Mrs Pat


Theatre Royal, York (2002). Cast included Isla Blair as Mrs Pat, Philip Joseph, Ifan Meredith and Joseph Raishbrook. Directed by Sue Dunderdale.

At the turn of the last century, maturity was all.  There was an arc to a professional career - apprentice, journeyman, master craftsman.  In the theatre you began in rep, played juveniles or character roles, progressing, with luck, to fame and fortune at 40.  Grown-ups ruled the world.  The Empresses of the theatre - Bernhardt, Terry, Eleanore Duse all played leads until late middle-age.  Girls longed for sophistication - even in the late 1940s there was still a yearning for the maturity of pearls and the little black dress.  Then commerce responded to the new buying power of post-war youth.  Young was in.  Women began to look like jailbait - 40 year olds in long, blonded hair and short skirts like schoolgirls.

     It still takes 20 years to create an actress.  By that time, in this country, the roles are running out.  In France you are a femme de trente ans.  In England you are middle-aged.

Not so earlier in the century.  The memory of Mrs Patrick Campbell's ferocious allure still lodges in the imagination.  She is remembered for her wit, for bad behaviour, and for her close friendship with George Bernard Shaw.

     She was a great actress.  When she wanted to be.  Having been born with that greatest of theatrical handicaps, a low boredom threshold, she frequently behaved dreadfully onstage.  She played wicked tricks, teasing Sarah Bernhardt (who gave as good as she got) and ad-libbed mercilessly, once murmuring to a younger actor in a less than engaging play that it was like being in prolonged child labour (he said he knew what she meant).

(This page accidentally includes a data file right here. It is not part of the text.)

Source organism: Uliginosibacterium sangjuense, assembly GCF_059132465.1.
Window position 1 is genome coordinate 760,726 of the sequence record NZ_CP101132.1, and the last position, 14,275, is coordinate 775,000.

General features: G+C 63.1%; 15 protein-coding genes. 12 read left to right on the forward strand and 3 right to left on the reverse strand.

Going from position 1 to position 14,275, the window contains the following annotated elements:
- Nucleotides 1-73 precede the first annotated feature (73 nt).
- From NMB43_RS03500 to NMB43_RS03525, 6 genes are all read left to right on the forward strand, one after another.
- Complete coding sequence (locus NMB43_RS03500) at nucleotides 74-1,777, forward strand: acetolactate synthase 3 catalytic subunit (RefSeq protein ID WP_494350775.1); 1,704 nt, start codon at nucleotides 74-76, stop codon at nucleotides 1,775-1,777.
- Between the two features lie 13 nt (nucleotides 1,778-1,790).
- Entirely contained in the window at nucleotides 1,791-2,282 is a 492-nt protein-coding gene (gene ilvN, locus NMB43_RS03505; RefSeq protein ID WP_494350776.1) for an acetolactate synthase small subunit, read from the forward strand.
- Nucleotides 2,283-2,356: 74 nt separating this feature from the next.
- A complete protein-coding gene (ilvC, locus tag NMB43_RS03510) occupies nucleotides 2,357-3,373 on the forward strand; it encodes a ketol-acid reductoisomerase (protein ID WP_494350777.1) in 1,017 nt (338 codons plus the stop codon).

But, on form, she was incomparable, the glory of her age.  Her work was daring and unpredictable, enhanced by her great beauty.  Shaw worshipped her.  He wrote Pygmalion for her and begged her to play Eliza.  She demurred..."if you do not think I am too ripe for the role at 45."  "At 50" he corrected her.  So she did it, and was enormously successful as the young Cockney flower-girl.  At 50.

     Note:  Mrs Pat, as she was known everywhere, was born Stella Tanner.  She used her husband's name in affectionate regard for him.

                                                                                                                                          Pam Gems